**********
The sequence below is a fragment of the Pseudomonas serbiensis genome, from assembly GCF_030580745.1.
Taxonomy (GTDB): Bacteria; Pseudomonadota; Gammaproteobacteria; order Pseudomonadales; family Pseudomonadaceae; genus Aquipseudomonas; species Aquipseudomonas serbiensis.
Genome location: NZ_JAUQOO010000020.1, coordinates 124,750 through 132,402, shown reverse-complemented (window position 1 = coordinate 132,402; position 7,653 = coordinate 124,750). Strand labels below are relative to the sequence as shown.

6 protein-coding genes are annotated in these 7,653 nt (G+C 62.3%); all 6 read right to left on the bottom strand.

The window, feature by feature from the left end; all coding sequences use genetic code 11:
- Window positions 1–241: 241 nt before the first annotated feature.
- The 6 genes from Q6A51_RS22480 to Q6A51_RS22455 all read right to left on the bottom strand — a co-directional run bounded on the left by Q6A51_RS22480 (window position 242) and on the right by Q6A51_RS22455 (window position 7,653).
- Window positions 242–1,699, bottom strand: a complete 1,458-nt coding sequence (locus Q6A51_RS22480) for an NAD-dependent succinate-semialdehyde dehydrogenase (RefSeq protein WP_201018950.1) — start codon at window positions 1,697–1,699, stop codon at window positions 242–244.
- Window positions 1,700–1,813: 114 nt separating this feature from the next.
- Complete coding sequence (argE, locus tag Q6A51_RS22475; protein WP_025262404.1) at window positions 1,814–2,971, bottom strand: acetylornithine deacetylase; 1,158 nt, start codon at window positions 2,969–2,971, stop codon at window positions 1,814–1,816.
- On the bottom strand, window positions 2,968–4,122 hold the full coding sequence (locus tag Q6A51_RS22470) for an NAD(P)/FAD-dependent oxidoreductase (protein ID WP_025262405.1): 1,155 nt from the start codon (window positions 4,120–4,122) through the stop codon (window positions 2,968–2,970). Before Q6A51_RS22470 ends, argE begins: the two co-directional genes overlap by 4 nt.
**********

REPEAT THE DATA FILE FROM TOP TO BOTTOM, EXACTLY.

The sequence below is a fragment of the Pseudomonas serbiensis genome, from assembly GCF_030580745.1.
Taxonomy (GTDB): Bacteria; Pseudomonadota; Gammaproteobacteria; order Pseudomonadales; family Pseudomonadaceae; genus Aquipseudomonas; species Aquipseudomonas serbiensis.
Genome location: NZ_JAUQOO010000020.1, coordinates 124,750 through 132,402, shown reverse-complemented (window position 1 = coordinate 132,402; position 7,653 = coordinate 124,750). Strand labels below are relative to the sequence as shown.

6 protein-coding genes are annotated in these 7,653 nt (G+C 62.3%); all 6 read right to left on the bottom strand.

The window, feature by feature from the left end; all coding sequences use genetic code 11:
- Window positions 1–241: 241 nt before the first annotated feature.
- The 6 genes from Q6A51_RS22480 to Q6A51_RS22455 all read right to left on the bottom strand — a co-directional run bounded on the left by Q6A51_RS22480 (window position 242) and on the right by Q6A51_RS22455 (window position 7,653).
- Window positions 242–1,699, bottom strand: a complete 1,458-nt coding sequence (locus Q6A51_RS22480) for an NAD-dependent succinate-semialdehyde dehydrogenase (RefSeq protein WP_201018950.1) — start codon at window positions 1,697–1,699, stop codon at window positions 242–244.
- Window positions 1,700–1,813: 114 nt separating this feature from the next.
- Complete coding sequence (argE, locus tag Q6A51_RS22475; protein WP_025262404.1) at window positions 1,814–2,971, bottom strand: acetylornithine deacetylase; 1,158 nt, start codon at window positions 2,969–2,971, stop codon at window positions 1,814–1,816.
- On the bottom strand, window positions 2,968–4,122 hold the full coding sequence (locus tag Q6A51_RS22470) for an NAD(P)/FAD-dependent oxidoreductase (protein ID WP_025262405.1): 1,155 nt from the start codon (window positions 4,120–4,122) through the stop codon (window positions 2,968–2,970). Before Q6A51_RS22470 ends, argE begins: the two co-directional genes overlap by 4 nt.